Thank you to all who entered my giveaway in celebration of A COMB OF WISHES! More book news to come in 2021!
My novel has a new title! DARK TIDE is actually my book’s third title since I began drafting in 2013, but its final name was chosen last week!
In honor of this, I am sponsoring a giveaway featuring AMAZING KidLit titles by Black creators and featuring Black mermaids.
FOUR LUCKY WINNERS will be chosen to receive ONE the following prizes full of Black Mermaid Magic:
THE LITTLE MERMAID by Jerry Pinkney is a picture book reimagining of the classic Hans Christian Andersen tale.
RISE OF THE JUMBIES is the second book in Tracey Baptiste's middle grade JUMBIES trilogy. Like my book, it is set in the Caribbean and draws inspiration from West Indian and African folklore.
A SONG BELOW WATER by Bethany C. Morrow is a young adult novel featuring Black sirens dealing with the challenges of school and family, as well as racism and sexism in our contemporary world.
The last prize is a pair of "KITANA" EARRINGS from Afropolitan, a shop featuring handmade items created by African designers. "Kitana" means "comb" in Swahili, which hints at my book's new title!
and the new title is...
I think this title captures the themes and atmosphere of the book perfectly! I can't wait until it is available and in the hands of readers.
You can support me and my book by adding it on Goodreads and following me on social media. I'm @EngageReaders on Twitter and Instagram. Also, check out my wonderful author friends in KidLit in Color and the amazing #22Debuts.
It's November, which means one thing for many writers...time for NaNoWrimo!
NaNoWrimo, or National Novel Writing Month, is an annual event where thousands of writers attempt the heroic feat of writing a novel of at least 50,000 words in just 30 days. This is my ninth year participating in NaNoWriMo and over the years I have "won" twice.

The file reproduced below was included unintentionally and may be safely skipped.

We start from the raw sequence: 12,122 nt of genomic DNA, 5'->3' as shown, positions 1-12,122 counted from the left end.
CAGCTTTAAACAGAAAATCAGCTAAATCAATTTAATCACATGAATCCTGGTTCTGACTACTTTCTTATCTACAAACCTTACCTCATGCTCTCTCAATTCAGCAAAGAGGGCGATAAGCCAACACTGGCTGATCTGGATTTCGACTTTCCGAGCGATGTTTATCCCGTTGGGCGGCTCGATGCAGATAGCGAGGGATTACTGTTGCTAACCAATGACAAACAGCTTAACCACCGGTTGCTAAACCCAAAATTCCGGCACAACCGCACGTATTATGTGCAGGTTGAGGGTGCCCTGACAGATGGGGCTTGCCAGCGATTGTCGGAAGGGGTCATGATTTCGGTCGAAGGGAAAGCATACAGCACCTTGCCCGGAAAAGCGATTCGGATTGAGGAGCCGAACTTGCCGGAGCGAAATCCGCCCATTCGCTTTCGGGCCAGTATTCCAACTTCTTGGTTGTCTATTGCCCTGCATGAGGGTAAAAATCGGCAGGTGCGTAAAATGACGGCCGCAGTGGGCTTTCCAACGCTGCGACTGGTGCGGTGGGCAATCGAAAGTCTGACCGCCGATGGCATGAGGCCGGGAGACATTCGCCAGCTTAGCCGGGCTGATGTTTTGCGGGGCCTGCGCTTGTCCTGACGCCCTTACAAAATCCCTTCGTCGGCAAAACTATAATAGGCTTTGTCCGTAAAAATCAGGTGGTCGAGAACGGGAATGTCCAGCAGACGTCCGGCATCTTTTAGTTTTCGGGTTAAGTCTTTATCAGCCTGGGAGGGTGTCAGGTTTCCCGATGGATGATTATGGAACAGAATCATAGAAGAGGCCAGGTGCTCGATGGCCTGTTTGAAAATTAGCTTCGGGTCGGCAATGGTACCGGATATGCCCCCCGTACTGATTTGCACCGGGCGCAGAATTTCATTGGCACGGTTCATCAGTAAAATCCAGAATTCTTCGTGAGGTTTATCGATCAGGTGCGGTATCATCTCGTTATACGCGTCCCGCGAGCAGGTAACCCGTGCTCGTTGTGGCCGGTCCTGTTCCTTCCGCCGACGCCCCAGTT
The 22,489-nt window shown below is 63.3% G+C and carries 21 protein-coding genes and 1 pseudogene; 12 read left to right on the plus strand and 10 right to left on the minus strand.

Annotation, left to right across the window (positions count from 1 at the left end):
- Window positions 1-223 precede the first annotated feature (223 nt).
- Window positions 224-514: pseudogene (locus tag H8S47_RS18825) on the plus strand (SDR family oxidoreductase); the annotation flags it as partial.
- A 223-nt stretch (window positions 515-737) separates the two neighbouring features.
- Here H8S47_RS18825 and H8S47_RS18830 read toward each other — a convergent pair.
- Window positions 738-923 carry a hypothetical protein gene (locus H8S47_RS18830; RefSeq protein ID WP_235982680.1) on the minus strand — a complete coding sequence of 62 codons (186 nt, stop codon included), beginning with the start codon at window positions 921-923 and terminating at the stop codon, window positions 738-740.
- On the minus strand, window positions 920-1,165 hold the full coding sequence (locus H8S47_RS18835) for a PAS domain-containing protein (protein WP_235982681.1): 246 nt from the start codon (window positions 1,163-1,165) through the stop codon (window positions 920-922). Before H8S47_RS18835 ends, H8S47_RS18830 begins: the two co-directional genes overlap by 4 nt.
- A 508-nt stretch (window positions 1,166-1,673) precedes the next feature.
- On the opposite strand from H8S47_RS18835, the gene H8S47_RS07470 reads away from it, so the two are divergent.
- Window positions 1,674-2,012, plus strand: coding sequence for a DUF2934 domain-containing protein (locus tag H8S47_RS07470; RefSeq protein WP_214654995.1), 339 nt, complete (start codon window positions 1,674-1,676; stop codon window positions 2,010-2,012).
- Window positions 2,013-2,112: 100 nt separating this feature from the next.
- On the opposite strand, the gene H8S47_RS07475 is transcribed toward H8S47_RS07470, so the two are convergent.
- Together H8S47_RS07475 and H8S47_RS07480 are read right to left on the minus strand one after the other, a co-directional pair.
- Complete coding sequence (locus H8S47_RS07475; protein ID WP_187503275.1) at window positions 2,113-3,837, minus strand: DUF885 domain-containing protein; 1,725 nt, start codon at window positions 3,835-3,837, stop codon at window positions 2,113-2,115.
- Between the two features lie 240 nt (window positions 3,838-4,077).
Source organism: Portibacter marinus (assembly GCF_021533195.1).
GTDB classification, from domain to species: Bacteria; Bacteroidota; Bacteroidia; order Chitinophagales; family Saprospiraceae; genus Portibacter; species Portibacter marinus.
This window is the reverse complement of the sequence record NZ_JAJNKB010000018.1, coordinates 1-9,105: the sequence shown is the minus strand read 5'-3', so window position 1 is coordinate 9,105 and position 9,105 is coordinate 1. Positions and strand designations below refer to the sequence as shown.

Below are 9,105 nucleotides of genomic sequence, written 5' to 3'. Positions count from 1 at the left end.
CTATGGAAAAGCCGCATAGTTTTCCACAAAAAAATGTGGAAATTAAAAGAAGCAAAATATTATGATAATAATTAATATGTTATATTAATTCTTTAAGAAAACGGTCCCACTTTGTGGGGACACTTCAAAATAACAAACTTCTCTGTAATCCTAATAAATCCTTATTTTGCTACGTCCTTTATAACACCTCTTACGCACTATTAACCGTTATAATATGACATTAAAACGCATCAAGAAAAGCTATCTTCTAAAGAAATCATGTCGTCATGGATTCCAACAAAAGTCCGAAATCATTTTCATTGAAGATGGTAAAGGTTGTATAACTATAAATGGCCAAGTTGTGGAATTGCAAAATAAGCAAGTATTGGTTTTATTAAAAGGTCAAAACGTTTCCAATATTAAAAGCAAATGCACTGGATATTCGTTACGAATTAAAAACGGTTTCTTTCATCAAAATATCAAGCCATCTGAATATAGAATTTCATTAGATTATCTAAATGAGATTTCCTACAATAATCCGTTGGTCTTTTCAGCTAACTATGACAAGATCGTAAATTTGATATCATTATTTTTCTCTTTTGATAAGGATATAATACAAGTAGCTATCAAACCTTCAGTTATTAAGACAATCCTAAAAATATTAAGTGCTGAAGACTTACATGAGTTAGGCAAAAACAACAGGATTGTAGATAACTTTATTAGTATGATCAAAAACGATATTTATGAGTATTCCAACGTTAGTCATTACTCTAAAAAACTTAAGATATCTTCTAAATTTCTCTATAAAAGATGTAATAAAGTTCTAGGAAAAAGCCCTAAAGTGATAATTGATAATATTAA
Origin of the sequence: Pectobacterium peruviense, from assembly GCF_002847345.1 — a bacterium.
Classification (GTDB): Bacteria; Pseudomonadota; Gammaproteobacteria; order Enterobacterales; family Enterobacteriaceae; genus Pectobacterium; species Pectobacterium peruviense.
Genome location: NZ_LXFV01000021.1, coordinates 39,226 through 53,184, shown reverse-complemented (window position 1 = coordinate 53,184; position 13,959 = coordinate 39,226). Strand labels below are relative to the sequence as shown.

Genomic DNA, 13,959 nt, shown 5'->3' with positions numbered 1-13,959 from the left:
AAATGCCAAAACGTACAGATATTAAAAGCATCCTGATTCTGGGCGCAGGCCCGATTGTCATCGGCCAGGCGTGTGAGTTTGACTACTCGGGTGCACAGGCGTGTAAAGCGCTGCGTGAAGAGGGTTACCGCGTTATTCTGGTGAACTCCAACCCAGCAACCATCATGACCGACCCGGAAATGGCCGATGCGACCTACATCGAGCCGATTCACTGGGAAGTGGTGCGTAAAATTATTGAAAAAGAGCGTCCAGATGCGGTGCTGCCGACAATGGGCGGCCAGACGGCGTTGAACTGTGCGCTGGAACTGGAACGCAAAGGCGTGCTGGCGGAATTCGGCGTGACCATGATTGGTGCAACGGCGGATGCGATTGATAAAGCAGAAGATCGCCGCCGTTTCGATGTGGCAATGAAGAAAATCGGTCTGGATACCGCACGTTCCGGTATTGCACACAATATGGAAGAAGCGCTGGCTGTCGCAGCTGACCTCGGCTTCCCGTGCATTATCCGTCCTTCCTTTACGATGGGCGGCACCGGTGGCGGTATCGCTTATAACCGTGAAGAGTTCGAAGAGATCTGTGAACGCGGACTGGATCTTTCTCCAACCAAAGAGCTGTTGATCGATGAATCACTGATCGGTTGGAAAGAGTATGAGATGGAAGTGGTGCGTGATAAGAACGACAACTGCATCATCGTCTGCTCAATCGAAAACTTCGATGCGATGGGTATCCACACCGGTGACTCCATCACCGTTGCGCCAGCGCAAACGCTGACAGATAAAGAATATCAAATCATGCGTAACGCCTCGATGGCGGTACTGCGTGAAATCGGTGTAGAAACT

The following is a motivational letter I wrote for the NaNoWriMo Metrowest region (for writers living between Boston and Worcester, Massachusetts). I hope it encourages others to tackle the page with enthusiasm this month! Good luck, Wrimos!
Something I’ve wanted for a while was a Little Free Library. I've looked longingly at pictures of all kinds of Little Libraries on Pinterest. What I've noticed in many of those smiling pictures is something that mirrors the landscape of publishing. A lack of representation of Black and brown people. That is something I want to change.
Even before I knew what my actual library would look like, I started thinking about what I wanted in my theme and design. I LOVE the recent article about the Little Diverse Library in Arlington, MA and had always planned to have a diverse book theme with Kidlit, so my library will be in solidarity with that project.
I've already come up with some creative ideas! This will be a continuing blog series documenting the story of my Little Free BIPOC Library.
I'm honored once again to have been asked to participate in the #31DaysIBPOC Blog Challenge, a month-long movement to feature the voices of Indigenous, Black, and people of color as educators, writers and scholars.
With the effort of distance learning in the forefront of my brain, the idea of emotional labor resonated with me but not for the work I'm doing with my students. In the past year, I've been part of numerous discussions related to race, equity, and inclusion in publishing and education, and who speaks and who is silent and the cost of that, particularly for women of color, shaped my thoughts.
Here is my post on The Emotional Toll of Speaking Up.